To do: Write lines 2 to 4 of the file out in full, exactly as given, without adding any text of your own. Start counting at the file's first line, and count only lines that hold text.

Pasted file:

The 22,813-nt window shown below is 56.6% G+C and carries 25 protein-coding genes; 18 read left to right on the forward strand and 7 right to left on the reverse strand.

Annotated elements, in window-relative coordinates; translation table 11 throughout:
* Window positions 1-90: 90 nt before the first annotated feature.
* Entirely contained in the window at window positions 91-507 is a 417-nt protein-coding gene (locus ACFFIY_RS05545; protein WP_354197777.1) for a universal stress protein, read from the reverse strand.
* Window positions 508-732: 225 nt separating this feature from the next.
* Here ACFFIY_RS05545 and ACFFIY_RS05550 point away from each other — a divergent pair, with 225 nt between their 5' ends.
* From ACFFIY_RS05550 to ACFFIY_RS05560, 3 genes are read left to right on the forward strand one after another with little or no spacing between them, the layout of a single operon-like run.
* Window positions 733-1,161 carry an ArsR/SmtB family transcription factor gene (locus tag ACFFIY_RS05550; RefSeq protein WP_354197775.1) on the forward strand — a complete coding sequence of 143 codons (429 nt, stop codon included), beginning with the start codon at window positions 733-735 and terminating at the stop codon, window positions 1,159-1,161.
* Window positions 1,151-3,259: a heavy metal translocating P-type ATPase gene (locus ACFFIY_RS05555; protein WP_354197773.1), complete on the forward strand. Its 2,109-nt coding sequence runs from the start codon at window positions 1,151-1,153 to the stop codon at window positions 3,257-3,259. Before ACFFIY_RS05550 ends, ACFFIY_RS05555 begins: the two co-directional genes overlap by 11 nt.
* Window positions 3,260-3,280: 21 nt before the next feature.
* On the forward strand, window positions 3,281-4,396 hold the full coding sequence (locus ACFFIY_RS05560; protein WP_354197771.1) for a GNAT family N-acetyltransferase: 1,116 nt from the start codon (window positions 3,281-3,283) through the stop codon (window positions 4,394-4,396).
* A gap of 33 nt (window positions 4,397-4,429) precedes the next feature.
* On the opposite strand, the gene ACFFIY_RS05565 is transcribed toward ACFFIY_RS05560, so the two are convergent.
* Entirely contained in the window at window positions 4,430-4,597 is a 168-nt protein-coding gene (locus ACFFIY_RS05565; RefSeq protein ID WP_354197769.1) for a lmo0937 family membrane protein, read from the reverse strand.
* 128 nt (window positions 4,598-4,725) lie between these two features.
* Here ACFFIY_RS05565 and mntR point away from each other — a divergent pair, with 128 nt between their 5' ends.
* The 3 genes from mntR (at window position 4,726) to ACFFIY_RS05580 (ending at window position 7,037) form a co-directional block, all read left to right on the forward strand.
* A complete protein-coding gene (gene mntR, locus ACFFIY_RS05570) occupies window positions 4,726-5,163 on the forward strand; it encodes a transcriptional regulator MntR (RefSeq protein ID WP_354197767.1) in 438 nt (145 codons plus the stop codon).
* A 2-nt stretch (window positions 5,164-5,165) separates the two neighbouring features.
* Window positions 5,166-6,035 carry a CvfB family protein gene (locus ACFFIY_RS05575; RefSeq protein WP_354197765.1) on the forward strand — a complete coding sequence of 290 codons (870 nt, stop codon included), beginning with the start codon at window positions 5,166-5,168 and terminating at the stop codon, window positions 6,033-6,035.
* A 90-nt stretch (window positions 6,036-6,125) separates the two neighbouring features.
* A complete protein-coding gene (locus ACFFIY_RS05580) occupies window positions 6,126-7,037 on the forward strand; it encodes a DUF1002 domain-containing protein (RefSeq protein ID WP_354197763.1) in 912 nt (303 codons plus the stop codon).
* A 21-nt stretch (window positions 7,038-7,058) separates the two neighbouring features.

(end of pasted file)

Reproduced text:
Annotated elements, in window-relative coordinates; translation table 11 throughout:
* Window positions 1-90: 90 nt before the first annotated feature.
* Entirely contained in the window at window positions 91-507 is a 417-nt protein-coding gene (locus ACFFIY_RS05545; protein WP_354197777.1) for a universal stress protein, read from the reverse strand.